Public Electric Vehicle Charging Business Models for Retail Site Hosts Satterfield, C.; Nigro, N. 4/29/2020 Reports

Atlas Public Policy, Washington, D.C.

As the passenger plug-in electric vehicle (PEV) market grows in the United States, public PEV charging stations will become increasingly important to serve the charging needs of millions of drivers. For retailers, PEV charging stations offer an opportunity to produce new revenue streams or expand on existing ones while also advancing broader efforts to reduce global greenhouse gas emissions. This brief provides an overview of PEV market growth and the role of public charging options, along with the potential benefits to retailers of hosting PEV charging infrastructure.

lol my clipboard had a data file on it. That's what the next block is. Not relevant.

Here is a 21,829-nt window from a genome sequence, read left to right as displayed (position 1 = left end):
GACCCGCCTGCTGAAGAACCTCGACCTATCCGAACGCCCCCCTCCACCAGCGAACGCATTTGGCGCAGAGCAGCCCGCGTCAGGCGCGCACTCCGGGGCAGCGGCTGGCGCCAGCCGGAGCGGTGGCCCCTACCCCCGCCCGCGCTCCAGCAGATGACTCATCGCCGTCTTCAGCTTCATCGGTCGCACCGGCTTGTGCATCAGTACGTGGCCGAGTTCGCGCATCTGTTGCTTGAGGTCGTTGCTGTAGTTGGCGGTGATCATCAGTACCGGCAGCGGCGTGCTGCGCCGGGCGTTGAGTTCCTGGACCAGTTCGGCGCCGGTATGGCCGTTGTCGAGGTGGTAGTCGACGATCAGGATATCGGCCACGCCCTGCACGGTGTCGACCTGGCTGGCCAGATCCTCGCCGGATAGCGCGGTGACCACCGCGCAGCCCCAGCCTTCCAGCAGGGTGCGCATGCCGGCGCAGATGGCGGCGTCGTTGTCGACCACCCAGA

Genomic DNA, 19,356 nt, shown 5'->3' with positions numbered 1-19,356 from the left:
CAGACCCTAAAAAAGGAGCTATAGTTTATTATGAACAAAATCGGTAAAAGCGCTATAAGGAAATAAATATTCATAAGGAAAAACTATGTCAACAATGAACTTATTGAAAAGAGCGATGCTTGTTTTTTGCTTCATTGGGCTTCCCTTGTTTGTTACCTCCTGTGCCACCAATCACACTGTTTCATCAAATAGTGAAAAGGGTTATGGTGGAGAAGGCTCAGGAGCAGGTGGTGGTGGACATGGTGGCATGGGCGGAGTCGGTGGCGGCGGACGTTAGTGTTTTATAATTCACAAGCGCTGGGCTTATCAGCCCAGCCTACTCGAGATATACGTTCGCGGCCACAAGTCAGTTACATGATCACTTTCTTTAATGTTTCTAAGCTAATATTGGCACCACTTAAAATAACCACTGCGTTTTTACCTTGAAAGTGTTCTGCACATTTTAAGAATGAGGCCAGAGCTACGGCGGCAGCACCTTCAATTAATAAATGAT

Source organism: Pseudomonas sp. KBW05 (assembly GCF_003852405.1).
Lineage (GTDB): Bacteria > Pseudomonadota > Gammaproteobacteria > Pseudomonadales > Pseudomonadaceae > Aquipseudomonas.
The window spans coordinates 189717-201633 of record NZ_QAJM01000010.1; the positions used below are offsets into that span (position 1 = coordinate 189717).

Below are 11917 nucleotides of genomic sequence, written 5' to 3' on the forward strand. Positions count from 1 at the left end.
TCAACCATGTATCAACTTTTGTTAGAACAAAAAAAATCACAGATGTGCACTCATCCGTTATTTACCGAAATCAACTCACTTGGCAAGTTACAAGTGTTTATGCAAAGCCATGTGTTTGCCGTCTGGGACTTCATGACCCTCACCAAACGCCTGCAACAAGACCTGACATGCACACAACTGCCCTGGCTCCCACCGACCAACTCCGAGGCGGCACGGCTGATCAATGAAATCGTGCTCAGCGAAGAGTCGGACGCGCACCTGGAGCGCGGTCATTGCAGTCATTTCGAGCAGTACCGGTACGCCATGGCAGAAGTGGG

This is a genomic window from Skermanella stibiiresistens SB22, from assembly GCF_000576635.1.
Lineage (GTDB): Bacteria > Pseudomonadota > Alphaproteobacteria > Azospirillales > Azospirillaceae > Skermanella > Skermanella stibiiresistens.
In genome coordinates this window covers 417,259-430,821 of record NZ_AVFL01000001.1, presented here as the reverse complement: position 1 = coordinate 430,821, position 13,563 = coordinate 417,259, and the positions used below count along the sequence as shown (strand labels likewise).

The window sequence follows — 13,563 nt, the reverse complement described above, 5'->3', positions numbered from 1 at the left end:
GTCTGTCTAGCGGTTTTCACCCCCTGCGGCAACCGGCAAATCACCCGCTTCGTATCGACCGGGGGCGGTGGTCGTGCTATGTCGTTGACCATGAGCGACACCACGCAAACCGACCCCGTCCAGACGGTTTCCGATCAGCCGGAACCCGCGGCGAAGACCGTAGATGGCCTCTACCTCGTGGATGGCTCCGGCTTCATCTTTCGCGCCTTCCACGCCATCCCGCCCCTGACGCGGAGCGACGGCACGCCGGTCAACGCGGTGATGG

Development and Demonstration of a Class 6 Range-Extended Electric Vehicle for Commercial Pickup and Delivery Operation Jeffers, M.A.; Miller, E.; Kelly, K.; Kresse, J.; Li, K.; Dalton, J.; Kader, M.; Frazier, C. 4/14/2020 Journal Articles & Abstracts

National Renewable Energy Laboratory, Golden, Colorado

Range-extended hybrids are an attractive option for medium- and heavy-duty commercial vehicle fleets because they offer the efficiency of an electrified powertrain with the driving range of a conventional diesel powertrain. The vehicle essentially operates as if it was purely electric for most trips, while ensuring that all commercial routes can be completed in any weather conditions or geographic terrain. Fuel use and point-source emissions can be significantly reduced, and in some cases eliminated, as many shorter routes can be fully electrified with this architecture.